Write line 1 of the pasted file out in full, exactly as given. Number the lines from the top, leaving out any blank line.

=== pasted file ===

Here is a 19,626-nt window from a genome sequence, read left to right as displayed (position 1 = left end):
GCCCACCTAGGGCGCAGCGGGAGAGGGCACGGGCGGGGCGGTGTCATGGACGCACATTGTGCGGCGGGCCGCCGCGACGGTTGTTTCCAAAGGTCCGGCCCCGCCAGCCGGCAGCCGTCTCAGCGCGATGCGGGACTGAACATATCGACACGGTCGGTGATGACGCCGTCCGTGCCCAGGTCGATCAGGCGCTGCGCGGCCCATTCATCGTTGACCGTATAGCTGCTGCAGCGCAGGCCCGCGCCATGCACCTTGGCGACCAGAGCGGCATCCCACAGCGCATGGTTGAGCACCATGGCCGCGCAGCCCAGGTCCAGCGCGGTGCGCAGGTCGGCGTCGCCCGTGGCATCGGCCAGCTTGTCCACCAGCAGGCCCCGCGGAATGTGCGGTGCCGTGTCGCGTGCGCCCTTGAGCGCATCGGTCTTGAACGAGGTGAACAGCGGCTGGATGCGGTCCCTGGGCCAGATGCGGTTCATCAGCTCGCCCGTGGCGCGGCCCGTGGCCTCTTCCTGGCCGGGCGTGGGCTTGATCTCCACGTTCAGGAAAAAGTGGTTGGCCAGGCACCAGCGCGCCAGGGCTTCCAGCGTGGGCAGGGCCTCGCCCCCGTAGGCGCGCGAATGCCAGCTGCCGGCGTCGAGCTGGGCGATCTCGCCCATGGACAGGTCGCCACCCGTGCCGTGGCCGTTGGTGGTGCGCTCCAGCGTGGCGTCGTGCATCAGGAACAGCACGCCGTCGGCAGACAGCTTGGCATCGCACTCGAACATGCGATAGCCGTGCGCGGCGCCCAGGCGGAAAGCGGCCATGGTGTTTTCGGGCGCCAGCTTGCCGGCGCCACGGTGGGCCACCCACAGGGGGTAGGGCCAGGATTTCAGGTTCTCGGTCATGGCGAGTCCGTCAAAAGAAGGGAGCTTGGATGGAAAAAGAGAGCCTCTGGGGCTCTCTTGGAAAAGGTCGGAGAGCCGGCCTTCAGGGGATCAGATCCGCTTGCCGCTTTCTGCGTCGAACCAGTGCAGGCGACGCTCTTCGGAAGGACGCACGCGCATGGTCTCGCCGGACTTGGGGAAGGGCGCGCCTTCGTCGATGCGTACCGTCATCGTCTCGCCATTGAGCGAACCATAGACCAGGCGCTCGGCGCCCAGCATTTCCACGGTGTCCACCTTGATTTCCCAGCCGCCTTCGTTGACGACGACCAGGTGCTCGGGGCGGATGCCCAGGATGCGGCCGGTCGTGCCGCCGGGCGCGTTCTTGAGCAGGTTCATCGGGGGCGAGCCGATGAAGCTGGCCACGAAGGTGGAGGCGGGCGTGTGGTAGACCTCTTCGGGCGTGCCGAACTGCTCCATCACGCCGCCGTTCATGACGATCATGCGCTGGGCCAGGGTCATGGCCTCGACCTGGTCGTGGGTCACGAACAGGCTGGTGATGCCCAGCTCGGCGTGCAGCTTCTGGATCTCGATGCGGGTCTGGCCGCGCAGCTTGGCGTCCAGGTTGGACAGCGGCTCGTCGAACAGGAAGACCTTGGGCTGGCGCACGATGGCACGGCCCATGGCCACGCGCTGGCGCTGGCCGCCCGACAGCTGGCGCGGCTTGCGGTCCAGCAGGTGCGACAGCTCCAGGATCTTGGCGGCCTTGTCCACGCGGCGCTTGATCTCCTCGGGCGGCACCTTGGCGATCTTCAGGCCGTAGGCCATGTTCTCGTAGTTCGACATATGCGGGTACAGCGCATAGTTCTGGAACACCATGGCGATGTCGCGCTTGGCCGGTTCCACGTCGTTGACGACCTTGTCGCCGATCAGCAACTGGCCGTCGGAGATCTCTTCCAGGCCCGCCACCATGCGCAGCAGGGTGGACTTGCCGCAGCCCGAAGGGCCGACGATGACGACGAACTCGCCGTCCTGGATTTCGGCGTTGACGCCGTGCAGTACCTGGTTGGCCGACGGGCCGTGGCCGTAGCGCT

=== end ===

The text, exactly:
Here is a 19,626-nt window from a genome sequence, read left to right as displayed (position 1 = left end):